Schizophrenia is a severe lifetime illness. Since the introduction of antipsychotic agents in the 1950s, early prediction of treatment outcome has been an increasingly important issue. Clinical prediction models assist physicians in making early decisions because they are comprised of clinical variables that show strong predictive value for outcome. Early prediction for poor outcome to antipsychotics could prevent unnecessary persistence with ineffectual agents, diminish risk of adverse events, and reduce the financial burden in treating the illness. Thus, physicians could adjust management programs and timely provide treatment targets.1
In clinical trials for antipsychotic agents, response is a commonly used outcome variable, usually defined as a clinically meaningful percentage of reduction after treatment (eg, 20%, 30%, 40%, or 50%)2,3 in validated rating scales for schizophrenia, such as the Brief Psychiatric Rating Scale (BPRS)4 or the Positive and Negative Syndrome Scale (PANSS).5 However, a schizophrenic patient who responds with a 20%, 30%, 40%, or 50% reduction of BPRS or PANSS scores may still have significant symptoms, particularly if the patient is severely ill before treatment, with, for example, a baseline BPRS score of 90 or a baseline PANSS score of 150.
For schizophrenia, remission, albeit a challenging concept, is an achievable goal for a proportion of patients.6,7 The Remission in Schizophrenia Working Group has proposed operationally defined criteria for remission in schizophrenia.8 These criteria consist of 2 elements: a symptomatic criterion and a time criterion. Symptomatic remission is defined by using an absolute threshold of severity for selected rating scale items representing the “core symptoms” of schizophrenia, rather than the percentage of symptom reductions from baseline. A patient is in symptomatic remission if 7 items of the BPRS (4 items on psychoticism, 2 items on disorganization, and one item on negative symptoms) or 8 items of the PANSS (3 items on psychoticism, 2 items on disorganization, and 3 items on negative symptoms) are rated “3 or less”. These 7 items of the BPRS or 8 items of the PANSS have been named “remission items”. A time criterion requires that the symptomatic criterion must be sustained for at least 6 months. This definition of symptomatic remission affirms that remission is a stricter standard than response. In short, remission is not synonymous with response.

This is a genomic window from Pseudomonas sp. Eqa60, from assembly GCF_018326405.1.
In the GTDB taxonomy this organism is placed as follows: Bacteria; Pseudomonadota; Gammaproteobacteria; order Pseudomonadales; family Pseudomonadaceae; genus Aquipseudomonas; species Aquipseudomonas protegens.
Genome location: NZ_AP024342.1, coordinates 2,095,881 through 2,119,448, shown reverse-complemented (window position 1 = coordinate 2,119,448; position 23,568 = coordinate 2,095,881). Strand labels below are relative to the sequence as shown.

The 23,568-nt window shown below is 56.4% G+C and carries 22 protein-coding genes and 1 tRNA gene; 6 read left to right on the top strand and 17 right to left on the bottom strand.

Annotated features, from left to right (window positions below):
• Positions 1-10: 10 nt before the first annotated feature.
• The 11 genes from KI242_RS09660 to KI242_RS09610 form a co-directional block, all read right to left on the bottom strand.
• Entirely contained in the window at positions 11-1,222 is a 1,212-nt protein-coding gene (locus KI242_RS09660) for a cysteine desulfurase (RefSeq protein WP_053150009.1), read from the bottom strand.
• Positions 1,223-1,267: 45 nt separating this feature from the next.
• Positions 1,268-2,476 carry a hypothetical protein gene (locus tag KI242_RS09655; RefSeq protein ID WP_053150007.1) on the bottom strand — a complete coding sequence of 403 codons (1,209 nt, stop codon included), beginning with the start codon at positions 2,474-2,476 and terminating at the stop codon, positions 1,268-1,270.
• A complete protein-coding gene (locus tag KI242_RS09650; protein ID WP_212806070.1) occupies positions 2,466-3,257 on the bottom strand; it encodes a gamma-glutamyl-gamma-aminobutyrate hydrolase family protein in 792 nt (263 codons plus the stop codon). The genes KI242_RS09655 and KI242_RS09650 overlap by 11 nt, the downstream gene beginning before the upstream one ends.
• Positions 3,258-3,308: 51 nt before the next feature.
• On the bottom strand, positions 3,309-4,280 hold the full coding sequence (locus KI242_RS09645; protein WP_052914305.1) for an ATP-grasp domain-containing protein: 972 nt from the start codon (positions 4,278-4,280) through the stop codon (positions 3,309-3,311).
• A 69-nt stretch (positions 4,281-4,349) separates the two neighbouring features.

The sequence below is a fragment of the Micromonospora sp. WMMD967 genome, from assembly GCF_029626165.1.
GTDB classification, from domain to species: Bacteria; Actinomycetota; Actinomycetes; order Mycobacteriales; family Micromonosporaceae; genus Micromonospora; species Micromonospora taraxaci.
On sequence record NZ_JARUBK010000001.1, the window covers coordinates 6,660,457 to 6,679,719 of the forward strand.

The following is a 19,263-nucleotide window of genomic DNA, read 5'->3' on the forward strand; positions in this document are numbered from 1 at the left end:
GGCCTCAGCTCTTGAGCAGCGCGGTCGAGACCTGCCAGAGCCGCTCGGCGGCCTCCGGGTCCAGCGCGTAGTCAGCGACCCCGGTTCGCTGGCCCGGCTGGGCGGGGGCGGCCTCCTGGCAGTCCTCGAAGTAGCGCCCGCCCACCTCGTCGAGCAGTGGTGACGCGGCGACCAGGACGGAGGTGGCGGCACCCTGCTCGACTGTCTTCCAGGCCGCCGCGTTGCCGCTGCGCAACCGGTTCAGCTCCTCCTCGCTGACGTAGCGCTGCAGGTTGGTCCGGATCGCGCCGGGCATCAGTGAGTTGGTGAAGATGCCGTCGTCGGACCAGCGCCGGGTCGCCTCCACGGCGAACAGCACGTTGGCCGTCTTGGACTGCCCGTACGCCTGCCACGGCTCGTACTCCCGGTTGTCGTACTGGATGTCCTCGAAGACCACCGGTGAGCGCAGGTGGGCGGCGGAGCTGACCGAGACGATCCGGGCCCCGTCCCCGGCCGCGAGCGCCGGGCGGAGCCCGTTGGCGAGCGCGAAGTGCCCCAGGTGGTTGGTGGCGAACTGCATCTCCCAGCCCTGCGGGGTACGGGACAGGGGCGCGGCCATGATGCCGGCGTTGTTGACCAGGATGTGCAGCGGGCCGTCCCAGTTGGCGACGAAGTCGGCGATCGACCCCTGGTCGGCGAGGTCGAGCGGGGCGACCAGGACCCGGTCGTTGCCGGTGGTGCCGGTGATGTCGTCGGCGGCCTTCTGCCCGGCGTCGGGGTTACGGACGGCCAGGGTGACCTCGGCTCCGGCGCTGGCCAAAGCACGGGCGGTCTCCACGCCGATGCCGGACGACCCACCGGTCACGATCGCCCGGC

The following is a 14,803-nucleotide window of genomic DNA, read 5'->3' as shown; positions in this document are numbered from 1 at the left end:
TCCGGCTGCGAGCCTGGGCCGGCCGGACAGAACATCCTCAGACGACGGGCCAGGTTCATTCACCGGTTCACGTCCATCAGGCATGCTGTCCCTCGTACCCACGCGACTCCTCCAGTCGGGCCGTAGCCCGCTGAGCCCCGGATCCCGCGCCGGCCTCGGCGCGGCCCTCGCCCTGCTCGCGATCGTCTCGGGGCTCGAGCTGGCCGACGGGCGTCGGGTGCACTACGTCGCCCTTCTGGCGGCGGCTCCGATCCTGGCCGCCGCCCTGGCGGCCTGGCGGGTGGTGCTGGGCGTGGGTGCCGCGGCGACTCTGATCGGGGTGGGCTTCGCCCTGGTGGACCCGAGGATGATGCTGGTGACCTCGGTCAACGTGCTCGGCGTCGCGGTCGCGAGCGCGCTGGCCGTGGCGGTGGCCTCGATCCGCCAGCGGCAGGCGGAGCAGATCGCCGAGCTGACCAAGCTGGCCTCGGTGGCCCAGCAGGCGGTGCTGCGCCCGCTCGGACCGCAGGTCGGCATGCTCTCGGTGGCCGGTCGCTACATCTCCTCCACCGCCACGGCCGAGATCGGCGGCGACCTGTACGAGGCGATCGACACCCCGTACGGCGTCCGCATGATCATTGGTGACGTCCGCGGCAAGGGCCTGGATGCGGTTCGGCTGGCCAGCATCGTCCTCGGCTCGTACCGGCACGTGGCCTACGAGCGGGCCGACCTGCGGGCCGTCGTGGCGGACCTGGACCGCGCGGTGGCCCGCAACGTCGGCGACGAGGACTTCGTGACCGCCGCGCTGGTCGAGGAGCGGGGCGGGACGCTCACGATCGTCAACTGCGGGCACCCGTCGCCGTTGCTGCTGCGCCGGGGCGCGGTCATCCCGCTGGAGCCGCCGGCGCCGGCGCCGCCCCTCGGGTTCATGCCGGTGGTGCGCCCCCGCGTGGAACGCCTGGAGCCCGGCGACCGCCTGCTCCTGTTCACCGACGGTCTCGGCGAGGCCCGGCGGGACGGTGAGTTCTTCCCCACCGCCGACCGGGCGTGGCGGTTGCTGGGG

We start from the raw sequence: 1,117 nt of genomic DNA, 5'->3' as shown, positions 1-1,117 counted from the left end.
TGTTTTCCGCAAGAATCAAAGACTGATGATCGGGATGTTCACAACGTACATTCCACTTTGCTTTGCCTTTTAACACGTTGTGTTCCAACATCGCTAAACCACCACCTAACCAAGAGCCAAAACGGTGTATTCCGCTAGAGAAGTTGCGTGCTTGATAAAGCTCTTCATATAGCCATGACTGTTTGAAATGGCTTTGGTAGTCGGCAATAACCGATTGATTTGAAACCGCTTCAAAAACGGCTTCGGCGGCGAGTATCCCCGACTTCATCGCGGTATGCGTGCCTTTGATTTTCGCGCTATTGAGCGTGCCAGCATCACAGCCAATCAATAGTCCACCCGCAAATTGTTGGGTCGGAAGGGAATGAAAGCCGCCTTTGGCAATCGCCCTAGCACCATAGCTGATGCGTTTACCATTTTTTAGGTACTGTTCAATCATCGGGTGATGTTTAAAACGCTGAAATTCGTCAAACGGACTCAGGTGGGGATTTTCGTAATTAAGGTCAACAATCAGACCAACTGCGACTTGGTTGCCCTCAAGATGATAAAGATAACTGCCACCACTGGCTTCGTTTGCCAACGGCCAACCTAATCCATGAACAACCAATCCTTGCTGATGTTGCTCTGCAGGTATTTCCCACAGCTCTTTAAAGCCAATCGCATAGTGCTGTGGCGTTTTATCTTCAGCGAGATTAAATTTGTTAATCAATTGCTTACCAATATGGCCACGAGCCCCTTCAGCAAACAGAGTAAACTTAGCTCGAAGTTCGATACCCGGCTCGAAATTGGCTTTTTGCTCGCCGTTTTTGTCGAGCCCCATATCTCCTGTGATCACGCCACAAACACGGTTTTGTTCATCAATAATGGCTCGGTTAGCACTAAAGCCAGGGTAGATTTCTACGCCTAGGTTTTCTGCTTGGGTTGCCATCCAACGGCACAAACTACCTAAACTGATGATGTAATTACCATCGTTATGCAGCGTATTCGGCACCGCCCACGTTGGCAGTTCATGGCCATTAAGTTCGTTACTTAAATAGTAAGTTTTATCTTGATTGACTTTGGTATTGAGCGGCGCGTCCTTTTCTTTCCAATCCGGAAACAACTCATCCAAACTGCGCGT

Several studies have shown that after using an antipsychotic agent, there is a significant symptom reduction in the first 2 weeks compared with subsequent treatment weeks.9–11 For example, a meta-analytic study of 42 published studies10 has demonstrated that a greater reduction of symptoms occurred during the first 2 weeks than during the rest of the treatment’s duration using the same antipsychotic agent. According to this “early onset hypothesis of antipsychotic action,”11 several studies12–17 have used a percentage of symptom reduction from the PANSS or BPRS baselines during the first 2 weeks (also known as “early improvement”) to predict both response and remission for schizophrenic patients undergoing short-term treatment. They found that the percentage of symptom reduction at week 2 can significantly predict subsequent response and remission. Therefore, the phenomenon of an early improvement to medication is a stable predictor of subsequent remission to medication for schizophrenic patients.
A response criterion is used to reflect percentage symptom reduction irrespective of whether the patient is still symptomatic. However, a symptomatic remission criterion is used to reflect whether the residual core symptoms are below a predefined level after treatment.18 We hypothesize that the absolute score of BPRS remission items (ie, the level of residual core symptoms) after the first 2 weeks is an alternative predictor of remission.
The first purpose of this study was to identify valid predictors for remission from schizophrenia by comparing the percentage of symptom reduction (ie, early improvement) and remission-items scores after 2 weeks of treatment. The second purpose was to maximize both sensitivity and specificity to determine the optimal cutoff point of predictors for eventual remission/nonremission at week 4 among schizophrenic inpatients taking zotepine, an atypical antipsychotic agent.
MATERIALS AND METHODS
This study was conducted in the inpatient unit of Kai-Syuan Psychiatric Hospital, a major psychiatric center in Kaohsiung, Taiwan, from June 2004 to April 2005. The study was approved by the facility’s institutional review board and conducted in accordance with the Declaration of Helsinki.